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James Bond film reviews raise hopes for Covid-beaten cinemas

Laudatory reviews for the long delay of the james bond film No time to die could finally draw people away from Netflix and into theaters.

Timing can dictate the success or failure of a big-budget release, and the industry has struggled to maintain the suspense around a film that was originally scheduled to shoot in April of last year.

Daniel Craig’s fifth and final outing as an armed agent was the most publicized delay due to lockdowns that shut down movie chains around the world – forcing the creators to refresh the trailer multiple times.

The latest installment in the series received positive reviews from 91% of the reviews tracked by aggregator Rotten Tomatoes.

“It’s better than good. It’s beautiful, ”Times critic Kevin Maher said. Peter Bradshaw of The Guardian called him an “epic barnstormer” and Robbie Collin of the Telegraph said director Cary Joji Fukunaga “throws almost everything left to throw at 007 that the series can offer.”

Cinema in many countries is lagging behind pre-pandemic levels, in part due to social distancing measures that have reduced audience capacity.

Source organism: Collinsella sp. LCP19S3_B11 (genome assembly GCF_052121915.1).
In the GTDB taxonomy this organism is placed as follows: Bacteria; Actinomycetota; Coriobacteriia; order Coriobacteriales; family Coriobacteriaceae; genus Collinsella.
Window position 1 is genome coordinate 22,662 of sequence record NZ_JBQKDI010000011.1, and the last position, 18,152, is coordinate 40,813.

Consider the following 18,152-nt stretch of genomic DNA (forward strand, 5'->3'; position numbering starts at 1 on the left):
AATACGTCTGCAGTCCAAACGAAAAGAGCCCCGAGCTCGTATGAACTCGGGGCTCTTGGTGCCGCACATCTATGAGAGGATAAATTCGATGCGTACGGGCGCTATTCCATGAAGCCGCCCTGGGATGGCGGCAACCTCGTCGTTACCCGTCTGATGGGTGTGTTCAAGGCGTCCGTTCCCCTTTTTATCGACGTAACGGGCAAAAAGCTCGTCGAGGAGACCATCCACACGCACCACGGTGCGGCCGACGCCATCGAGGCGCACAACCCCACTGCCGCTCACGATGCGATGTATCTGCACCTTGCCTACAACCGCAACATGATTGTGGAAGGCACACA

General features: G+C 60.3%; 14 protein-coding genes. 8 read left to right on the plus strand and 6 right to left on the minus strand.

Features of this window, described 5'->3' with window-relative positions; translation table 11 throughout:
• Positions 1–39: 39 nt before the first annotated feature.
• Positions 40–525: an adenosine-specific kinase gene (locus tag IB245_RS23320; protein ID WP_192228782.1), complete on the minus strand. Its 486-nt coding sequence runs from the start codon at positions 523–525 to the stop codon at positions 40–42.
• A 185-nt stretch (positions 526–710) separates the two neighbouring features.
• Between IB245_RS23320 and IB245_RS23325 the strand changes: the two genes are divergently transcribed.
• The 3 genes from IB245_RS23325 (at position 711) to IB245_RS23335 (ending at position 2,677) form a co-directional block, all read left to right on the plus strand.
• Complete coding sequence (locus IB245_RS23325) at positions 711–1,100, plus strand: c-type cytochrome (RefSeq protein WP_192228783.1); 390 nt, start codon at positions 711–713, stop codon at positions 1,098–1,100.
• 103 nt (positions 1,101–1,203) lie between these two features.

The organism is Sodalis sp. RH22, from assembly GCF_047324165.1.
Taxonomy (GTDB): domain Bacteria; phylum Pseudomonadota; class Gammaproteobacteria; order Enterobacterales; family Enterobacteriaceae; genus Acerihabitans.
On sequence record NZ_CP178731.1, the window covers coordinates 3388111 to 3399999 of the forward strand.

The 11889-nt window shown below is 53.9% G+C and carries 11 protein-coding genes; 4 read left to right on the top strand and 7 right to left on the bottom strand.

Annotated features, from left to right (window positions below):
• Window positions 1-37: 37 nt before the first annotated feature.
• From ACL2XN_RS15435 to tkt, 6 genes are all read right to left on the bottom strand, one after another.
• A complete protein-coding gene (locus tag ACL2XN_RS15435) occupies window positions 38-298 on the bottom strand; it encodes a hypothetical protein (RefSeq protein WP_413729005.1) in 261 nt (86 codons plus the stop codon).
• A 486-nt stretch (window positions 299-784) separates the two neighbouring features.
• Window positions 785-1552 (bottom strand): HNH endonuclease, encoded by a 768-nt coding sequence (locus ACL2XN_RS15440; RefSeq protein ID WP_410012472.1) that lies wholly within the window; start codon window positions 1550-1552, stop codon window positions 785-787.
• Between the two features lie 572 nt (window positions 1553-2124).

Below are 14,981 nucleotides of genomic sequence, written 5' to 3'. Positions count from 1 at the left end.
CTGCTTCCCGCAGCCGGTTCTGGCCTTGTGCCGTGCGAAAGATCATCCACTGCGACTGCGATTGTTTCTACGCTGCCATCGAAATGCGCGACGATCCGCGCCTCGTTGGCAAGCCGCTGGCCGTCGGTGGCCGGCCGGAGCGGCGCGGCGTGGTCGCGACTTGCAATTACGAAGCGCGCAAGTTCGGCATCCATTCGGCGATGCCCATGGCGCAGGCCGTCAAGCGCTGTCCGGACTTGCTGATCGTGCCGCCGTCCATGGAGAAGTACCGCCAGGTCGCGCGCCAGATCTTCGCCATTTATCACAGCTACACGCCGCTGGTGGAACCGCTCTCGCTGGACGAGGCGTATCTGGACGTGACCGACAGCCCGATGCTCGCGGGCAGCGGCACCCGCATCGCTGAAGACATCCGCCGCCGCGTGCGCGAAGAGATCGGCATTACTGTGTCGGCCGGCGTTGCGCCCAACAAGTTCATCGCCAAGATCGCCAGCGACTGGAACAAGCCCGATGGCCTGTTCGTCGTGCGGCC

“People are going to look at this time with Bond as a watershed moment where audiences would come back and then Bond came out and we went back to pre-Covid levels,” said Tim Richards, founder and CEO of Vue cinema.

Vue sold 200,000 tickets in advance for Bond 25, moving more tickets in 24 hours than its predecessor Spectrum sold out in four and a half weeks, he said. There is no longer social distancing in Vue UK cinemas and people are not required to wear masks.

Bond is only in theaters for now and movie chains are hoping it breaks the habit of the lockdown streaming frenzy and keeps millions of viewers coming back for more. Vue and other chains have negotiated a minimum cinema window of at least 45 days, Richards said.

“Battles are now being fought at home, not outside – between terrestrial television, pay television, cable television and subscription services,” he said. “There will always be a demand for out-of-home entertainment. “- Reported by Thomas Pfeiffer, (c) 2021 Bloomberg LP

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